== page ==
How to Conjure a Ghost to Get a Murderer to Confess

All you need is a projector and a willing prisoner.
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A prisoner is made to think he's seeing a ghost, 1924. (PHOTO: SCIENCE AND INVENTOR)

A prisoner is made to think he's seeing a ghost, 1924. (PHOTO: SCIENCE AND INVENTOR)

The proliferation of projection technology and electrical gadgets in the 1920s allowed people to conjure spirits. Well, spirits of a mechanical variety anyway. These ghoulish Jazz Age illusions entertained audiences and fooled ardent believers. But some thought that maybe this wave of high-tech ghosts could be put to use beyond the parlor tricks of supposed mystics.

The November 1924 issue of Science and Invention magazine proposed using a slide projector and a little smoke to coax a confession out of alleged murderers—a "novel third degree method," as they put it.

From the magazine:

While the prisoner is asleep, or partly asleep, a picture of the deceased (if the prisoner is a murderer), is thrown on to the wall of a cell. A suitable voice is made to ask some question, such as, "Why did you do it?" A dictaphone is concealed in the wall of the cell, which carefully records any sound that the prisoner may make, while detectives watch his actions.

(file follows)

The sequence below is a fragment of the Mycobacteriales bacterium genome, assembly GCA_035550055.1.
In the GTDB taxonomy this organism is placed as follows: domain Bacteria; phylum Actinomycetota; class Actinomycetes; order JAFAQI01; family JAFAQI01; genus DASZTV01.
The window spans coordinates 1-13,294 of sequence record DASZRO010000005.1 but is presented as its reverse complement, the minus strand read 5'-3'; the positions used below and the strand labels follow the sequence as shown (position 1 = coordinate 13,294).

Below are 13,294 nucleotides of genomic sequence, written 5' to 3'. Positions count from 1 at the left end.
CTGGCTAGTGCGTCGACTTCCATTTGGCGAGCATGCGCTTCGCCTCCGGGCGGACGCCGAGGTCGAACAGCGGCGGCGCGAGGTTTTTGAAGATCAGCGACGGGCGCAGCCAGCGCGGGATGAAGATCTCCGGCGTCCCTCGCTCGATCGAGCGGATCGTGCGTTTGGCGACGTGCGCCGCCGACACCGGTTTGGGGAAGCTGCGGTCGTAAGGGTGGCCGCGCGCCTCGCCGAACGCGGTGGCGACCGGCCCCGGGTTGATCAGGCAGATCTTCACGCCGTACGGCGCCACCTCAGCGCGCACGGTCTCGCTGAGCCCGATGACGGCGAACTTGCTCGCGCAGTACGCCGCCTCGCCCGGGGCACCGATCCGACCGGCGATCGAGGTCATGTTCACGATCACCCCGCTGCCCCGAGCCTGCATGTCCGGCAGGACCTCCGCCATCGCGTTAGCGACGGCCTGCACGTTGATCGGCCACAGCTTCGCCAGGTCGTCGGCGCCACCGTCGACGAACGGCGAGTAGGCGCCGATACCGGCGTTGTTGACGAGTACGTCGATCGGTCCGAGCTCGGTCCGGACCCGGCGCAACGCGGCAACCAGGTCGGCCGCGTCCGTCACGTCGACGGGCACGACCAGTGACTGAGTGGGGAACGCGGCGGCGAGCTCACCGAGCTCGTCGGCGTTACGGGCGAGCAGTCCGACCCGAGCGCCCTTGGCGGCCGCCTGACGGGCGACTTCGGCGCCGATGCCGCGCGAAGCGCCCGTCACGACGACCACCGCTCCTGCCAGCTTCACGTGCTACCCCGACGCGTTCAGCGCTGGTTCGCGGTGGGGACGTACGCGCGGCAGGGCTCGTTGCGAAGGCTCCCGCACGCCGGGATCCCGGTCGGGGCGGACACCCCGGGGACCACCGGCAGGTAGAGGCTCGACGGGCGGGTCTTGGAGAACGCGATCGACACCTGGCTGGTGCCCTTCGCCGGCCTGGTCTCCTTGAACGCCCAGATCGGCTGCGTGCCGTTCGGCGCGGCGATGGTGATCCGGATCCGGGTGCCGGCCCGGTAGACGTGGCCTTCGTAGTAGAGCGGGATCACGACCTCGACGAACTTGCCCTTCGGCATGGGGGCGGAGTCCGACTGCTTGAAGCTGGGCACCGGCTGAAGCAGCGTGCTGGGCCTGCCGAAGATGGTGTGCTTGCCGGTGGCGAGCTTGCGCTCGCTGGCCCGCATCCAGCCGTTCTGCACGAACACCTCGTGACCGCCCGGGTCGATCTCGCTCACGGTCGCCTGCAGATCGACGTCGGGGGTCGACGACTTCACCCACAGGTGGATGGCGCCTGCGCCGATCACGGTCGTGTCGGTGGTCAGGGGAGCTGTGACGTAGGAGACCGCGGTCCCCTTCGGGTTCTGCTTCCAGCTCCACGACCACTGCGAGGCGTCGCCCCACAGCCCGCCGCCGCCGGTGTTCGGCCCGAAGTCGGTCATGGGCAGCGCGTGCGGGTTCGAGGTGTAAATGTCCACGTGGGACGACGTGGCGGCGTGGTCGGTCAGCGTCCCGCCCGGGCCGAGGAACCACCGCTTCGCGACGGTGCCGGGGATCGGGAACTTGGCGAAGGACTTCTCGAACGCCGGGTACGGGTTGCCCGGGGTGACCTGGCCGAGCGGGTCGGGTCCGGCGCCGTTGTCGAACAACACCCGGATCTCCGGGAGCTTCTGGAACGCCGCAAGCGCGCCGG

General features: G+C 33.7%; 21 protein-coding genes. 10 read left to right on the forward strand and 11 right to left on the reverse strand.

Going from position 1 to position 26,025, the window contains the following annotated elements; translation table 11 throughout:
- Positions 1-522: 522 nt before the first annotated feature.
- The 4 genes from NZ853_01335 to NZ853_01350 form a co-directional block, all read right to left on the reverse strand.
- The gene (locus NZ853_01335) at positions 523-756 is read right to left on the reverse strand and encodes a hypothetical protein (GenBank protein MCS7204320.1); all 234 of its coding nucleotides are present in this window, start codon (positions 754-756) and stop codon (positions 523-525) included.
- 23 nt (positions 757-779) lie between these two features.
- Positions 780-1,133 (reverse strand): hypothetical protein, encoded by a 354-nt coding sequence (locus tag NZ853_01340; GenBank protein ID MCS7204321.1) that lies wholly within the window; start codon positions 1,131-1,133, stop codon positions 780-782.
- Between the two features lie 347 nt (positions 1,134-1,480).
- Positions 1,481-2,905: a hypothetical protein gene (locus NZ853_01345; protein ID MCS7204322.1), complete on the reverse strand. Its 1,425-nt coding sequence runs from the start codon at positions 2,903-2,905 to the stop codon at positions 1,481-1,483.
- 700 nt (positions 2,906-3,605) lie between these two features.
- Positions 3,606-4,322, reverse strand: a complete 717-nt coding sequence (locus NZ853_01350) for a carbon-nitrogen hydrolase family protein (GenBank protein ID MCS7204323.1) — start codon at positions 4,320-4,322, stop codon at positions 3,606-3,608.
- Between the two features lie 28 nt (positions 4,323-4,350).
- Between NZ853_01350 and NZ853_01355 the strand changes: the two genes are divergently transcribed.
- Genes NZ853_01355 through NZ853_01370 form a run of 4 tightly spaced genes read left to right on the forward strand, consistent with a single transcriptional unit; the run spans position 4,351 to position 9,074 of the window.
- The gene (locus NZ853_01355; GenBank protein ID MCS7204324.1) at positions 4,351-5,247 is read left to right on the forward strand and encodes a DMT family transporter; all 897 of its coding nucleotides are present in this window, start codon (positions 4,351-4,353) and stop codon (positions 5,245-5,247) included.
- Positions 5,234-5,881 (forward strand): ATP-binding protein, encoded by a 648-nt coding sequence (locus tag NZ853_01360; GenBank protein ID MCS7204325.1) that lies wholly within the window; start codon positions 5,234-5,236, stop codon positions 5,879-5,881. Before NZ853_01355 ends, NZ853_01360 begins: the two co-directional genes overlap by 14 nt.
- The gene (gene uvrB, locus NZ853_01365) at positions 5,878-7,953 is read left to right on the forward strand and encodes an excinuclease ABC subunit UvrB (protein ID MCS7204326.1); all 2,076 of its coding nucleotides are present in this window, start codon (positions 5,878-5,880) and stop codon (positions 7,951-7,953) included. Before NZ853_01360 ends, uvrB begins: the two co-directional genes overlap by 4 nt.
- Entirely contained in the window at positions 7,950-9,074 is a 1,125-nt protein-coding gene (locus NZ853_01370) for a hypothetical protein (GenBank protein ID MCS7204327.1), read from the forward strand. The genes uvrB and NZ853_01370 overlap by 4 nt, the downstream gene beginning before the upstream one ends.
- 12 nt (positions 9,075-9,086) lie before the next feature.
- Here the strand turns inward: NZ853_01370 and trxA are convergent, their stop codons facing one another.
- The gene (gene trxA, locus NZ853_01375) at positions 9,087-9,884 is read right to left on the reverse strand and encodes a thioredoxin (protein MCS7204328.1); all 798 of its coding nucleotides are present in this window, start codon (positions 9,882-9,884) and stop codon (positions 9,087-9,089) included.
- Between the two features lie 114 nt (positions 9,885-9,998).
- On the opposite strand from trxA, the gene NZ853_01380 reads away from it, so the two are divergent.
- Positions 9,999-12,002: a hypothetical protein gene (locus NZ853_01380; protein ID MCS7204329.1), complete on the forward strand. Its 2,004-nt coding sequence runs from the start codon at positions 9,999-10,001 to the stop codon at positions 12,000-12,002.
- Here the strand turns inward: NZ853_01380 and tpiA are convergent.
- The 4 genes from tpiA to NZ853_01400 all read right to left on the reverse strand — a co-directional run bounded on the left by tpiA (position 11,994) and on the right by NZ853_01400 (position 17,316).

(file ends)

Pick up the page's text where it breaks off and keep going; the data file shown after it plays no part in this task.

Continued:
New recording technology also got in on the act, as a microphone disguised to look like a rock was placed in the prisoner's cell. Once the alleged murderer confessed to the projected ghostly image, it would all be recorded by detectives in the next room. There's no evidence that police departments ever actually tried such a scheme. But, given how far we've come from the projectors of the 1920s, it's not too difficult to imagine some high-tech 21st-century version of this being tried out somewhere in the world with a superstitious inmate.

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